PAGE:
The tightening of U.S. sanctions against Iran and the administration’s objective to restrict its oil exports could be causing internal strife among Iran’s leadership and leading the country to seek new economic ties.
In light of the increasing economic pressure, Iran’s economy and finance minister Farhad Dejpasand met on March 18 with Chinese officials for bilateral talks on boosting economic ties.
The United States seeks to cut Iran’s crude exports by 20 percent to below 1 million barrels per day starting in May, two sources told Reuters this month. In addition, the U.S. said that Iran lost $10 billion in oil revenue due to sanctions, a State Department official announced on March 13.
In a March 17 op-ed in Arab News, Majid Rafizadeh wrote that Iranian President Hassan Rouhani’s surprise visit to Iraq this month sought to increase economic ties in light of the increasing U.S. sanctions. The Iranian rial has continued to dive and dropped another 30 percent since the beginning of the year, noted Rafizadeh.
Internal tensions and the Zarif ‘resignation’
Amir Toumaj, an independent Iran analyst based in Washington, D.C., told JNS that Iranian Foreign Minister Javad Zarif’s resignation stunt, where he resigned only for Rouhani to reject the move, was meant to push back against being marginalized.
It was speculated that Zarif resigned after he was kept out meetings with visiting Syrian President Bashar Assad.
“While it may have somewhat stabilized Zarif’s position, it won’t meaningfully change the fundamental dynamic of foreign-policy decision-making, which is dominated by supreme leader Ali Khamenei and the IRGC,” said Toumaj.
After Zarif said that money-laundering was pervasive in Iran, he was attacked by officials at the highest levels, and Rouhani did not defend him, added Toumaj.
During the latest visit by Assad, it was IRCG commander Qasem Soleimani who accompanied Assad on meetings with Khamenei and his senior staff. “Soleimani blamed Rouhani’s staff—most likely referencing Chief of Staff Mahmoud Vaezi, who is known for having a rivalry with Zarif—for not inviting the foreign minister to the meeting.”
It was apparent that Rouhani and Zarif had no reason to be at the meeting between Khamenei and Assad since it is obvious to the world that the presidency is practically irrelevant on foreign-policy files like Syria, where Khamenei and Soleimani are the main players, assessed Toumaj.
Last year, Khamenei dispatched his foreign-policy adviser, Ali Akbar Velayati, as envoy on an important trip to Russia. Many wondered why Zarif was not sent. Furthermore, continued Toumaj, “Zarif was embarrassed after the Europeans arrested an intelligence operative using his cover as a diplomat in a bombing plot in Paris. And there were other plots that were foiled, all of this while Zarif was trying to foster good ties with Europe over salvaging the Iran nuclear deal,” known as the Joint Comprehensive Plan of Action, or JCPOA.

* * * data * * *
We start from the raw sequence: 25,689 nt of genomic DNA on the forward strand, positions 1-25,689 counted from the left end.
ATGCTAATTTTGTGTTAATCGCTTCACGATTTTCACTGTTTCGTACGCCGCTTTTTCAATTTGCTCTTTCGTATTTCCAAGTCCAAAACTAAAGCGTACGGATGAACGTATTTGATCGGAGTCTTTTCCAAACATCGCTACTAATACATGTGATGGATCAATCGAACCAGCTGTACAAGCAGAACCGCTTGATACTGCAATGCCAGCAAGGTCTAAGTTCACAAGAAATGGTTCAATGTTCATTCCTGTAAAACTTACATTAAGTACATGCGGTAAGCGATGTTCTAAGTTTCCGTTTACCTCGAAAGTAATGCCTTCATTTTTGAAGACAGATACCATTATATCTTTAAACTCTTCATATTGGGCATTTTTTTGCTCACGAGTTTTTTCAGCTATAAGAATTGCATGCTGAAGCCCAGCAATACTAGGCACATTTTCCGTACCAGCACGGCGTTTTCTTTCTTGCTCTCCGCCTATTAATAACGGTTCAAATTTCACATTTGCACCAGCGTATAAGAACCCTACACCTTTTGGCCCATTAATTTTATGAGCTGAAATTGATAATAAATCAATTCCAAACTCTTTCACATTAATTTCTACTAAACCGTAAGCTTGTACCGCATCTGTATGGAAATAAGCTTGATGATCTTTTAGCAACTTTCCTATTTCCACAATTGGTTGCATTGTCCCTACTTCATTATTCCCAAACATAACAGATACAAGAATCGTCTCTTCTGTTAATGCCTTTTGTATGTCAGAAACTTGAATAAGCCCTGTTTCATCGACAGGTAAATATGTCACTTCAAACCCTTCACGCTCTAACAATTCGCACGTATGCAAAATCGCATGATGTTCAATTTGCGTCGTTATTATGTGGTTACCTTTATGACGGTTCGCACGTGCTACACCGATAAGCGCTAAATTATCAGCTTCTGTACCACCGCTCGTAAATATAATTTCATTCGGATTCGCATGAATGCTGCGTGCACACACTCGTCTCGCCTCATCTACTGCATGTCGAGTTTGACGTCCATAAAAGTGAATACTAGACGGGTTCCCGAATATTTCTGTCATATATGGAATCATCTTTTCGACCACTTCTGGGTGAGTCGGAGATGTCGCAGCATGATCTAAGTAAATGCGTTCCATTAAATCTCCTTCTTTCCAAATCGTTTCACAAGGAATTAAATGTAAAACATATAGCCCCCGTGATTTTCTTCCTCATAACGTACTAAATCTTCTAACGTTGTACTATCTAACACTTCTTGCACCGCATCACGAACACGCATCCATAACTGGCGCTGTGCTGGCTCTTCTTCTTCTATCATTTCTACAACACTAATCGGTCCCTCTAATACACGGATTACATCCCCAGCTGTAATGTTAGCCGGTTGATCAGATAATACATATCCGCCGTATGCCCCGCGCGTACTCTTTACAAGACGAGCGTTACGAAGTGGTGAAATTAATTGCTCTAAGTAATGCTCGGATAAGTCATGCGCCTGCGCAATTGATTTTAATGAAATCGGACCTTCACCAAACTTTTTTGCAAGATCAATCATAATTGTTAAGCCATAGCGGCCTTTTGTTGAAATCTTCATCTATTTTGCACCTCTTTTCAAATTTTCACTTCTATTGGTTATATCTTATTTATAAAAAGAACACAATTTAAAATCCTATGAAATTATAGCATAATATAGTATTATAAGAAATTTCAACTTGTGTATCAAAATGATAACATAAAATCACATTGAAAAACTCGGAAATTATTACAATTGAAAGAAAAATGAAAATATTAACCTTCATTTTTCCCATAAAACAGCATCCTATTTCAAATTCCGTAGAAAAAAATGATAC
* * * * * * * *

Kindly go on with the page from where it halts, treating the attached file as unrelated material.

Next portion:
Europeans say the Paris plotter acted on orders from a senior official in the intelligence ministry. “Previous assassinations on European soil were approved by top officials, including Khamenei. It is highly unlikely that the latest attempts were rogue,” said Toumaj.
The Financial Action Tast Force (FATF), the inter-governmental body established in 1989 to regulate the combating of money-laundering and terrorist financing, gave Iran a deadline of June to comply with its demands or face “increased supervisory examination for branches and subsidiaries of financial institutions based in Iran.”
Toumaj and others have speculated that opposition to FATF has also factored into Zarif’s decision. Zarif has had little progress with the FATF, which the U.S. administration says is crucial for Iran to be connected to the global financial system. “Khamenei and the IRGC have voiced opposition and are skeptical of Zarif’s approach to end Iran’s financial chokehold by the FATF.
“It is very hard to imagine that FATF would accept Tehran’s exemption for designated terrorist groups such as Hamas and Hezbollah,” said Toumaj.
JCPOA and the Europe gambit
When it comes to the Iran nuclear deal and Europe, Zarif is attempting to persuade Europe to break with the United States on sanctions and continue economic relations. However, Zarif “knows that Europe is unlikely able to deliver on Tehran’s demand to expand trade in areas where the U.S. has imposed sanctions,” argued Toumaj.
Rouhani, by rejecting the resignation letter, showed that he needs Zarif.
“Khamenei approves of Zarif, especially because he keeps Europe and the U.S. divided,” he said. “Zarif knows his Western audience well and perpetuates the perception that there are ‘moderates’ in Iran that the West should support as a matter of policy.”
“Moderates” and “hardliners” may and do disagree on certain foreign-policy issues, he explained, but “there is a consensus on some of the key issues, and ultimately, Khamenei has the final word on all matters of foreign policy with the IRGC having significant influence.”
Therefore, as economic pressure continues to be amped up and Tehran suffers greater fiscal hardship as a result, it can be expected the domestic unrest will increase, and as a result, Rouhani’s administration would be made the scape goat.